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Abstract  

[NiL3]X2 (where L=N-phenylethane-1,2-diamine and X=I and ClO4 ), [NiL2X2] (X is Cl, Br, NCS, 0.5SO4 2− or 0.5SeO4 2−) and [NiL2(H2O)2](NO3)2 have been synthesized from solution and their thermal study has been carried out in the solid phase. [NiL2Cl2] upon heating undergoes irreversible endothermic phase transition (142–152C, ΔH=0.35 kJ mol−1) without showing any visual colour change. This phase transition is assumed to be due to conformation changes of the diamine chelate rings. NiLCl2 and NiL2.5I2 have been prepared pyrolytically from [NiL2Cl2] and [NiL3]I2 respectively in the solid state. [NiL2(H2O)2](NO3)2 upon heating undergoes deaquation-anation reaction without showing any visual colour change. [NiL2X2] (X is Cl, Br, NCS), [NiL2(H2O)2](NO3)2 and [NiL2(NO3)2] possess trans-octahedral configuration, whereas, [NiL2X2] (X is 0.5SO4 2− or 0.5SeO4 2−) are having cis-octahedral configuration. Amongst the complexes, only NiLCl2 shows unusually high (5.1 BM at 27C) magnetic susceptibility value.

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Ni(II) Schiff base complexes of compositions NiL ROH (R=Me, Et, Pr, i-Pr) and NiL′·ROH (R=Me, Et, Pr, i-Pr, Bu) were prepared and investigated by methods of thermal analysis. The thermal decomposition of NiL·ROH led to NiL (plateau in TG curve), whereas NiL′·ROH underwent a similar decomposition only in an inert atmosphere (N2); thermal decomposition in air involved alcohol fragmentation, followed by a mass increase due to oxidation by atmospheric oxygen. The activation energy of alcohol fragmentation was calculated.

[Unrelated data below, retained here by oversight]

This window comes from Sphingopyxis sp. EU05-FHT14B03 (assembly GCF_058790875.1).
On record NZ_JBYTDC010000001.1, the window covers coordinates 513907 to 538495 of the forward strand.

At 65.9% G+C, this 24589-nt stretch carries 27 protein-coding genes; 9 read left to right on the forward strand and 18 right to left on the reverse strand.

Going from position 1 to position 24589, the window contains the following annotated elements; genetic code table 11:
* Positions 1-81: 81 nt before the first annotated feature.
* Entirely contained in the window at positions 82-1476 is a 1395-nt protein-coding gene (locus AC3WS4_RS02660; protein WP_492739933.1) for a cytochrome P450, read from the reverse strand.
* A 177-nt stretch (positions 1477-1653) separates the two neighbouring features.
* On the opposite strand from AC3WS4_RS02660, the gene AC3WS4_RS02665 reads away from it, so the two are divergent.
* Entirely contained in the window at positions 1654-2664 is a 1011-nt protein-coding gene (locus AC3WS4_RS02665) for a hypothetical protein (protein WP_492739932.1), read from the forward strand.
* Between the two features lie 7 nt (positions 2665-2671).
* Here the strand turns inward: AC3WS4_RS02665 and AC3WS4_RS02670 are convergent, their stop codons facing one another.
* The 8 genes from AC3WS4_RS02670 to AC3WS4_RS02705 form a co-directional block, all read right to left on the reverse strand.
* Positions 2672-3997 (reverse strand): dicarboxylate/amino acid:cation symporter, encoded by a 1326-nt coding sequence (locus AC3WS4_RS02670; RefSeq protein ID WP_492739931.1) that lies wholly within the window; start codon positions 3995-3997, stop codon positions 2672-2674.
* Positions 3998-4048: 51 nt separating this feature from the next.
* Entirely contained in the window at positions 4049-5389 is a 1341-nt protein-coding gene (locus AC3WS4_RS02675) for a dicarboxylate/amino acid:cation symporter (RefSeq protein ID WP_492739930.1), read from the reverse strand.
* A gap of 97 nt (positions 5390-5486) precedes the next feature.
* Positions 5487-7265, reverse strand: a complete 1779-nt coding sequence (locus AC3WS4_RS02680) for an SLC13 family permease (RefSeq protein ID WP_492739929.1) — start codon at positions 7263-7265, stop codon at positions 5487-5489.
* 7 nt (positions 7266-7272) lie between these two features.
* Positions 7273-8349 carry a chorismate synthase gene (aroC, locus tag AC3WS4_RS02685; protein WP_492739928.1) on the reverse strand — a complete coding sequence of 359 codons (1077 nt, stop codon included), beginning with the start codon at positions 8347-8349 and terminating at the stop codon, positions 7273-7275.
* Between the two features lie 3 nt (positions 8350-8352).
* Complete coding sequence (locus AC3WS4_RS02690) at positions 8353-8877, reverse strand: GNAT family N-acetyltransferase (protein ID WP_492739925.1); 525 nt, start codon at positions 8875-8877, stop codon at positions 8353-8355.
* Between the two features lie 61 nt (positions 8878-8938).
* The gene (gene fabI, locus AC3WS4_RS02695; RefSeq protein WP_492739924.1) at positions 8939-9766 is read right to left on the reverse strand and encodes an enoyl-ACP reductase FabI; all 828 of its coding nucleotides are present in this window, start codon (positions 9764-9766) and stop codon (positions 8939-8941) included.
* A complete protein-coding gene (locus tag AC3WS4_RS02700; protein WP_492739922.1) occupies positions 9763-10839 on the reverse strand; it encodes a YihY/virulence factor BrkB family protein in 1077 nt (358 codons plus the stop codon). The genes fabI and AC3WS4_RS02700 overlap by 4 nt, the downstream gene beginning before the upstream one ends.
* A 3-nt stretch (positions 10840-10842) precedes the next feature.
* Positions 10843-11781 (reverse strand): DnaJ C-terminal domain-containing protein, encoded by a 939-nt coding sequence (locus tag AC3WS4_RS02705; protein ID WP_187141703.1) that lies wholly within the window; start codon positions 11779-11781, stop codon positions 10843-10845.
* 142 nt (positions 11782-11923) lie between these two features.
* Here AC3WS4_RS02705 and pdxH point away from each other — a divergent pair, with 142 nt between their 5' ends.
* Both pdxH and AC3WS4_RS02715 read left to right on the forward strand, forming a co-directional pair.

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Pyridine-type complexes of transition metal halides

IV. Preparation and thermal studies on some new complexes of nickel(II)-halides formed with 2-, 3-, and 4-methyl-pyridines

Journal of Thermal Analysis and Calorimetry
Authors: G. Liptay, G. Kenessey, and P. Bukovec

Abstract  

Formation of nitrogen ligated complexes of types NiL6X2, NiL4X2, NiL2X2 and NiL1X2 (whereL=pyridine, 2-, 3- and 4-methyl-pyridine andX=F, Cl, Br, I) have been studied by traditional preparative methods, i.e. from solutions and by solid-gas phase chemisorption. Quaternary mixed complexes were obtained by chemisorption from heated intermediates. The complexes thus formed were further analysed by simultaneous TG-DTG-DTA. Effects of the ligands on stoichiometry and thermal properties of the complexes are discussed.